Finally, a response from the engine.  “You’re going to get dynamite if you don’t find the channel locks.  Do what I told you to.”

I stepped on something.  It was a tool!  I presented it to him with the same elation as Cheeta catching a fish.

“Would you take me fishing?  I saw Cheeta fishing in the movie.”  (F03)

Larry ’s response, "Them's ain't channel locks, just pliers.  Don't you know nuthin!  I'll find 'em myself.  Get out of here."

This was all I needed!  I had received permission to escape to Granny and Pap's.  It was quiet there and maybe Granny had some cookies.  I recovered my book then ran out as the screen door banged out a “goodbye”.


I sneaked by the garage fearing that Larry would find a new task for me.

On the way to Granny’s I saw the cat again and this time it came right up to me.  I picked it up.  It had the largest feet I’d ever seen on a cat.  There was extra hair on the tips of its ears and a stubby tail. This cat was tan with spots.  I was certain it was the same feline I’d seen before.  Balancing both a full-size cat and my book I entered Granny’s house through the back door.  Granny was not in sight.  I put my book down.  Then I filled a bowl of water for the cat and placed both water and feline just outside the back door.   I put some peanut butter on a slice of Granny’s homemade zucchini bread then watched the cat devour it. I followed that with a sliver of Granny’s rhubarb pie that the cat swallowed in one gulp. I retreated into Granny’s house just in case Larry saw me from the garage.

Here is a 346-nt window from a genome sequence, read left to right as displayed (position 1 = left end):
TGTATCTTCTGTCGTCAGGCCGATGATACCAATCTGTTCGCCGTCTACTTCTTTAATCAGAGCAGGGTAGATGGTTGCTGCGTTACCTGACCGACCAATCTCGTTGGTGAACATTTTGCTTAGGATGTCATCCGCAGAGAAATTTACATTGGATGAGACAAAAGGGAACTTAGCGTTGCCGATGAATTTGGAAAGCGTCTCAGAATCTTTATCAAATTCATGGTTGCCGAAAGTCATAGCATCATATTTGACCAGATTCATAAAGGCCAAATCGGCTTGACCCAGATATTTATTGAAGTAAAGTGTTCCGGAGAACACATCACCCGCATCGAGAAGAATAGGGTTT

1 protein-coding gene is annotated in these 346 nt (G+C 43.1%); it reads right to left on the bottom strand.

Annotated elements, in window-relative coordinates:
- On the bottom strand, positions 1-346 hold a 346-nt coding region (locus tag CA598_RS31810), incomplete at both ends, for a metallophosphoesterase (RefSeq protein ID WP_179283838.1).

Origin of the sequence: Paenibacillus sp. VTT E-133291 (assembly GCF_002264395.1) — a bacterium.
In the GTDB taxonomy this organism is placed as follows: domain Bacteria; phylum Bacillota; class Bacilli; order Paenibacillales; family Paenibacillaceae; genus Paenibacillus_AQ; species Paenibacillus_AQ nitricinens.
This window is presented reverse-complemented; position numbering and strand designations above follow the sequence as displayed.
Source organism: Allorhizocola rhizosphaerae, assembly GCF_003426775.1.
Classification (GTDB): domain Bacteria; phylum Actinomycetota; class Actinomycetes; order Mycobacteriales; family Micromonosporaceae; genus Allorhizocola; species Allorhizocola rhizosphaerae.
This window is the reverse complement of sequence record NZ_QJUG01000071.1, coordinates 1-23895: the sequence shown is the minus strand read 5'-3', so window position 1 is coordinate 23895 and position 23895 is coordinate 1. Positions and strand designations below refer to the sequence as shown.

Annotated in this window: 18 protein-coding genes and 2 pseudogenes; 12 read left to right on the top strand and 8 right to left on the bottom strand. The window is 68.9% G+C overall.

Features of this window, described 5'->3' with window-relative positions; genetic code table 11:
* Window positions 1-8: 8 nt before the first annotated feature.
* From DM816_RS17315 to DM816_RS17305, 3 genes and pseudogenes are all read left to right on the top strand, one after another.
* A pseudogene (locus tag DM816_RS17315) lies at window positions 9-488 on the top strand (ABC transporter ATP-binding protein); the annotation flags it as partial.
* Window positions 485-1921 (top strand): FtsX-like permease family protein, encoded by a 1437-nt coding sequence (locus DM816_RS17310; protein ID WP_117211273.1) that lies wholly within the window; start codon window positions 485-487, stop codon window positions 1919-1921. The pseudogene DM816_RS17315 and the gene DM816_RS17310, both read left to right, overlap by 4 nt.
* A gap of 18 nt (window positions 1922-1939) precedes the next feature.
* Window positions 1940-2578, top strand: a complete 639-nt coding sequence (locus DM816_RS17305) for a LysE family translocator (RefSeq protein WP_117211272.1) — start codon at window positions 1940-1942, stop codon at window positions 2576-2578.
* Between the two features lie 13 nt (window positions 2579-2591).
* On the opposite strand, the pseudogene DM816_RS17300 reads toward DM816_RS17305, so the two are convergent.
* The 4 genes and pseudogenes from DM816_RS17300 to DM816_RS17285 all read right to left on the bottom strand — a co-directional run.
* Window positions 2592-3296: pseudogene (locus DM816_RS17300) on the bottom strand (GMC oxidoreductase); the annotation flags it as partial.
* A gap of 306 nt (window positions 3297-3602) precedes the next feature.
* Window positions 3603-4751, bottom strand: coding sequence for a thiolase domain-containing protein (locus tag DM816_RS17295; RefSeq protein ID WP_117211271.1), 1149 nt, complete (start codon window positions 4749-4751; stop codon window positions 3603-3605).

Granny and Pap were my Mom's parents who lived next door.  Granny had read to me until I learned to do so myself.  Pap took me for walks and watched TV with me.   Granny and Pap were my buddies.  Their home was my haven.  Where conflict was normal in my house, here it was sometimes quiet, sometimes musical, and always fun.